I’m going to go right back to the systems. So if you want it done your way and you damn well better guarantee, I want it done my way. If you don’t tell people how to do it, they have no idea how to do it your way. So you will consistently fail. You will consistently have people that come in. You’re like, great. Let’s hire a VA. Let me just tell her what to do throughout the day. Okay. Well, by day five, you’re annoyed because you’ve spent all your time trying to figure out what to give her and everything that you gave her came back wrong because you have no direction. You have no clarity on what she’s supposed to do. It’s been a big waste of time. It’s more frustrating. Back to systems. If you create those systems, have them written down so that you can point them, point your VA to the right place. We had a VA previously, but we just rehired a VA here I guess about a month ago.

Susan:

Within three days, she pretty much stopped asking questions. It was pretty much, “Oh yeah, go look at that.” That’s all I would say, “Go look at that. Was it not in that process?” She’s like, “Oh yeah, I missed it.” Or she’d say, “Yeah, but it’s a little confusing.” I’m like, “Okay, tell me what you’re confused about. Let me explain that part.” She would go enter that information. Now I get things back exactly like I wanted them. So there’s no fear in giving it away because you’re getting back what you would have done.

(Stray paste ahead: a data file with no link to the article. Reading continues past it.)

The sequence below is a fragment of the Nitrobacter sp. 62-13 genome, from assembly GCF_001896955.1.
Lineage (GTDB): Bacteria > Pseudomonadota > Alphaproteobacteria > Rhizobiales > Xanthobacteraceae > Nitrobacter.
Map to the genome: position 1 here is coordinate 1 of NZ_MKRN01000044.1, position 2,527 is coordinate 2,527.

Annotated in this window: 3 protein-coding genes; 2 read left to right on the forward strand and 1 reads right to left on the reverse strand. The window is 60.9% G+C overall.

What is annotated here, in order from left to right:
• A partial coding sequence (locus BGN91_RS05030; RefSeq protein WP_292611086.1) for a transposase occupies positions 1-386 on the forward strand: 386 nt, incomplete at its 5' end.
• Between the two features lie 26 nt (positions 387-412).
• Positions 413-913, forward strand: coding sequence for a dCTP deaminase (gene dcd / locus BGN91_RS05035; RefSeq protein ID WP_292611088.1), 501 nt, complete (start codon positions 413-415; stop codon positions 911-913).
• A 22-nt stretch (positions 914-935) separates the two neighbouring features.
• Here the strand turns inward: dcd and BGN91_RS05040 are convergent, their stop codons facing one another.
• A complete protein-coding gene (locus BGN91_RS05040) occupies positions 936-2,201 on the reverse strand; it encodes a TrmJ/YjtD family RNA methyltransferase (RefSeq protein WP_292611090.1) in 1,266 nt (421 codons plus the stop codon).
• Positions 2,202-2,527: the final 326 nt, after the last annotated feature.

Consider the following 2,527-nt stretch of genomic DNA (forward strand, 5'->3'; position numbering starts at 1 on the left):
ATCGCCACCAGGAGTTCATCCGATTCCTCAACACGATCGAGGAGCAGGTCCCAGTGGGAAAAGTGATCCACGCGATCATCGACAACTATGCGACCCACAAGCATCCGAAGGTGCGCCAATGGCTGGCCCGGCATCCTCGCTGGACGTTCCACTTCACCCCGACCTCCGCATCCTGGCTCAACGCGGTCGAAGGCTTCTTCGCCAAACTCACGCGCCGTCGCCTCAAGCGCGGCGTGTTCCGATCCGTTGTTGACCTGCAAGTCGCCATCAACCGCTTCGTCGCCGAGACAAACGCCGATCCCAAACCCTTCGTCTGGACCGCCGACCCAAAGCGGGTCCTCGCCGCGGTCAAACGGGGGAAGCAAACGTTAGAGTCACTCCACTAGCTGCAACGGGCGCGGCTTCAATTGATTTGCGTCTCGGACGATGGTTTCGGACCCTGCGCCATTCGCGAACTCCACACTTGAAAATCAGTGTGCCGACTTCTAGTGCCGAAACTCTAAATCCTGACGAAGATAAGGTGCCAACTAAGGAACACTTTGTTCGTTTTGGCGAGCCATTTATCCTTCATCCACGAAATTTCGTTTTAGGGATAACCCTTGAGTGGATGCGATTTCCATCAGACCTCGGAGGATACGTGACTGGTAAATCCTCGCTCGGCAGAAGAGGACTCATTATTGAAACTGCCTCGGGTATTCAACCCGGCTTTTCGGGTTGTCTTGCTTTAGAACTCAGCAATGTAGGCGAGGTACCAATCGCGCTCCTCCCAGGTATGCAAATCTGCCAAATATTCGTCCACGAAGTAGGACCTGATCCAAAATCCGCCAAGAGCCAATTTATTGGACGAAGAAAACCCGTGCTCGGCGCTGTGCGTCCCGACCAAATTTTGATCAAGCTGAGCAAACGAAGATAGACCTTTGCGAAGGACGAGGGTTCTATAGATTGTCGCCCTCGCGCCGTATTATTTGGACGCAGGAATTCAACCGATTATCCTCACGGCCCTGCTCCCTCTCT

Crystal Smith:

So really when a lot of solo-preneurs or small business owners that have small teams when we as the owner or we as maybe the manager say to ourselves, “Well, we don’t have time to train that person,” that’s not correct.

Susan: It’s not correct.

Crystal Smith:

If you make the time to train that person, even if it’s three days training with the right systems in place, that person is going to perform your way as you want it consistently and get the job done right.

Susan:

Let me be clear. I didn’t train her for three days. I gave her a list of things I wanted to do and pointed her towards the process to do them.

Crystal Smith:

So that’s even easier. So how much time would you say you had to invest as the brain of the operation to get her up to speed and able to do things the way you wanted them done within three days?

Susan: Half an hour.

Crystal Smith: That’s because of your systems.

Susan:

That’s because of the systems and that half an hour was really pointing her in the right direction or answering a question that maybe the system wasn’t a hundred percent clear on.

Crystal Smith: Okay.

Susan:

Yeah. It makes it so much easier. Now we wrote those systems with our last VA. So how did we get them to that point? I made a video because who’s doing it? I’m doing it. Right? So that every time I did something, I made a video of it. I gave it to the VA and said, next time I need you to do this, put a task in our project management system that repeats every Monday because you’ll do it every Monday. Here’s the video, go do it. Then also add yourself a task to write the process from the video and she wrote them. I didn’t even write them.